Earth Observatory of Singapore,
Asian School of the Environment,
Nanyang Technological University
Adam Switzer has been at the forefront of geoscience in the Asia Oceania region for nearly two decades. A dedicated surfer, Adam found his calling in coastal hazards research. He obtained his BSc and PhD degrees in Australia working on coastal hazards near his hometown of Wollongong. Following the Indian Ocean tsunami of 2004, he moved to Asia determined to contribute to the safeguarding of vulnerable coastal communities through interdisciplinary geoscience research. He spent the first four years in Asia at the University of Hong Kong, before he was invited to Singapore to join the Earth Observatory of Singapore at Nanyang Technological University as their first principal investigator in 2009. Adam’s research career has been dedicated to improving our understanding of coastal dynamics and the impact and recovery of coasts from coastal hazards. His research focuses on examining historic extreme events and identifying signals that can assess the magnitude and frequency of these events and their potential impacts, especially in the context of secular change such as sea level rise. Having worked in Asia for the past two decades,
Adam possesses an encyclopaedic knowledge of coasts in Asia and he applies this knowledge to a multitude of projects. The body of work contributing to coastal geoscience in Asia has been exceptional. In addition, Adam has supervised a generation of scientists and engineers, many of whom now hold positions in top universities in the region. Simply put, Adam has trained some of Asia’s top researchers in the field and that legacy will no doubt remain in the region for decades to come. His contribution to AOGS is notable. He was previously treasurer and an executive council member during which he spearheaded efforts to reach out to southeast Asian countries. He was also a founding editor of the AOGS journal - Geoscience Letters. He co-chaired the development of the first joint AOGS-EGU meeting on Natural Hazards held on Taal Volcano, Philippines in 2018 and this was followed by two very successful online AOGS-EGU meetings in 2020 and 2021. Adam is a popular member of the international geoscience community and a fantastic advocate for the international mission of the AOGS, its aims and its people. There are very few who have the depth of impact that Adam has had over the last decade. He is an outstanding character and a voice of the geosciences who is thoroughly deserving of the Wing Ip medal.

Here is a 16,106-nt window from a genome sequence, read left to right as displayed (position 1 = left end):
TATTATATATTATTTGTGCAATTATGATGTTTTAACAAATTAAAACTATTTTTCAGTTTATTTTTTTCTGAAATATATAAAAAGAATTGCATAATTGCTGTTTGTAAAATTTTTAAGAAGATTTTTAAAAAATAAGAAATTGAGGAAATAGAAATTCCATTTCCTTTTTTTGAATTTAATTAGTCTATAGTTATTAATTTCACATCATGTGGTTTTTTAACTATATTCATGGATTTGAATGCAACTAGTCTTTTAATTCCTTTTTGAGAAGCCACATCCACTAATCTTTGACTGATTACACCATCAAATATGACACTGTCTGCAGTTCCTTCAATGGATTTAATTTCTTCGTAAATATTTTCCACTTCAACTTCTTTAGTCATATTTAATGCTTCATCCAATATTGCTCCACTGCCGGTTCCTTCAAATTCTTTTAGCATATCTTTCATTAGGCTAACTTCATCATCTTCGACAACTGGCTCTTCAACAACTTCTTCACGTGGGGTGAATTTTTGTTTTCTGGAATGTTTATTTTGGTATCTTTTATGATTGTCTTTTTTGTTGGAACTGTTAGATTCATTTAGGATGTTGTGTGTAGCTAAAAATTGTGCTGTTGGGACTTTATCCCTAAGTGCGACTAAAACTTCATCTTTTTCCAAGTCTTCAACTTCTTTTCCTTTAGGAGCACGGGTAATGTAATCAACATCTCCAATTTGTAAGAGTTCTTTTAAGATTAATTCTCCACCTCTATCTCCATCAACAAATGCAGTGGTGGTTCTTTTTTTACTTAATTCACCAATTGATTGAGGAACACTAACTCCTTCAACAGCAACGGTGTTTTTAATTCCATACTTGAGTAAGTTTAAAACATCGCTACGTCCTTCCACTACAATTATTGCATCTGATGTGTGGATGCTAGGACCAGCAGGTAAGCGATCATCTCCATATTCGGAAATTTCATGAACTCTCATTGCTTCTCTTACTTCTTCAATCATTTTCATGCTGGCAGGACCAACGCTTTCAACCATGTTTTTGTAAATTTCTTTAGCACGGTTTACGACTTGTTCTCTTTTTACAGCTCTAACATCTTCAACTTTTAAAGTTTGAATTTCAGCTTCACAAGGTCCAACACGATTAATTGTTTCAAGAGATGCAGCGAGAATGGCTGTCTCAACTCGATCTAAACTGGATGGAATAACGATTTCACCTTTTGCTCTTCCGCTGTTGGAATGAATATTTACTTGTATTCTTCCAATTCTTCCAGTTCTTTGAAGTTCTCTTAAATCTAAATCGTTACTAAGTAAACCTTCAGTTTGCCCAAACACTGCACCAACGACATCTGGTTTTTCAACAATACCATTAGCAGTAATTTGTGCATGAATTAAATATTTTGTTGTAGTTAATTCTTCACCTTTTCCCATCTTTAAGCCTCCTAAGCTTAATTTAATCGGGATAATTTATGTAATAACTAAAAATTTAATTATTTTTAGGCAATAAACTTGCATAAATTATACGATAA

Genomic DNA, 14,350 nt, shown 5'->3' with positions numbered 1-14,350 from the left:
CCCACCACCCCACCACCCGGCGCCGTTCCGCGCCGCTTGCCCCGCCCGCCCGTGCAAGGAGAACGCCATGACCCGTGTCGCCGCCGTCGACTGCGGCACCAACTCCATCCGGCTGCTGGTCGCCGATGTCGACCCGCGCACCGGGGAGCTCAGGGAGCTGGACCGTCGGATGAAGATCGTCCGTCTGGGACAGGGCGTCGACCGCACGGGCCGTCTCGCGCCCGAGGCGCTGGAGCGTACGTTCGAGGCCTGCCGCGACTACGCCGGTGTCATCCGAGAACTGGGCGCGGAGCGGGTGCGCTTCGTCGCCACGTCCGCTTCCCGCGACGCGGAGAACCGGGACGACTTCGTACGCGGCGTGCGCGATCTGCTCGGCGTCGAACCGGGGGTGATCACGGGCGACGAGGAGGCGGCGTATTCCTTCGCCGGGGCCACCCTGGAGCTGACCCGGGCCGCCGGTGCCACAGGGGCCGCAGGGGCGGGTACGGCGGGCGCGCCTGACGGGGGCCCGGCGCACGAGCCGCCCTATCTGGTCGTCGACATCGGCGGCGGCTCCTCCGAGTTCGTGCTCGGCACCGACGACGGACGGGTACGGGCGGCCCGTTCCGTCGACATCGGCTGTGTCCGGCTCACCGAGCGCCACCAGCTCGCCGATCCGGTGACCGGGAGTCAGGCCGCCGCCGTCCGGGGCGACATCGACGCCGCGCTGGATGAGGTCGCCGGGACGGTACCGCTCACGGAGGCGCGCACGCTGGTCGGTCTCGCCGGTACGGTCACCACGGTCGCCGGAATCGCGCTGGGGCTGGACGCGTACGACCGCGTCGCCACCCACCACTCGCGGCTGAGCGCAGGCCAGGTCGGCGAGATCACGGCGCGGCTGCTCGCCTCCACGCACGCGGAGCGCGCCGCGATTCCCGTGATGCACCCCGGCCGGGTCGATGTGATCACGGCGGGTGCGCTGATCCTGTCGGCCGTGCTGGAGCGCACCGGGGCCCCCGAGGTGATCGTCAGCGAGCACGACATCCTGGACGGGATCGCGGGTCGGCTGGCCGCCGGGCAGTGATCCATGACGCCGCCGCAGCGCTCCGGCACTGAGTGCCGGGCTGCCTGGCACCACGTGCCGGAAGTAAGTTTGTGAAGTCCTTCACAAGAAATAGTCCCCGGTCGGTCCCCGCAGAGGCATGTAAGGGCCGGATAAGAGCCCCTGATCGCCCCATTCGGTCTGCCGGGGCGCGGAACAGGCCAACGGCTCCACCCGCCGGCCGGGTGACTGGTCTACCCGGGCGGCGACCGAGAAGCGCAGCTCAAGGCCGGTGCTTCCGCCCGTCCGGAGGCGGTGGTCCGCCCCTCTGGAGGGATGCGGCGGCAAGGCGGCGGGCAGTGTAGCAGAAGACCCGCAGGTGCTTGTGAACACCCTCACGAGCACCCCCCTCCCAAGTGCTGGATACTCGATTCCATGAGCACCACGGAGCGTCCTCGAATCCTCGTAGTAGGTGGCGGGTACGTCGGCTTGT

David Wardle, Professor, AOGS Axford Lecturer 2017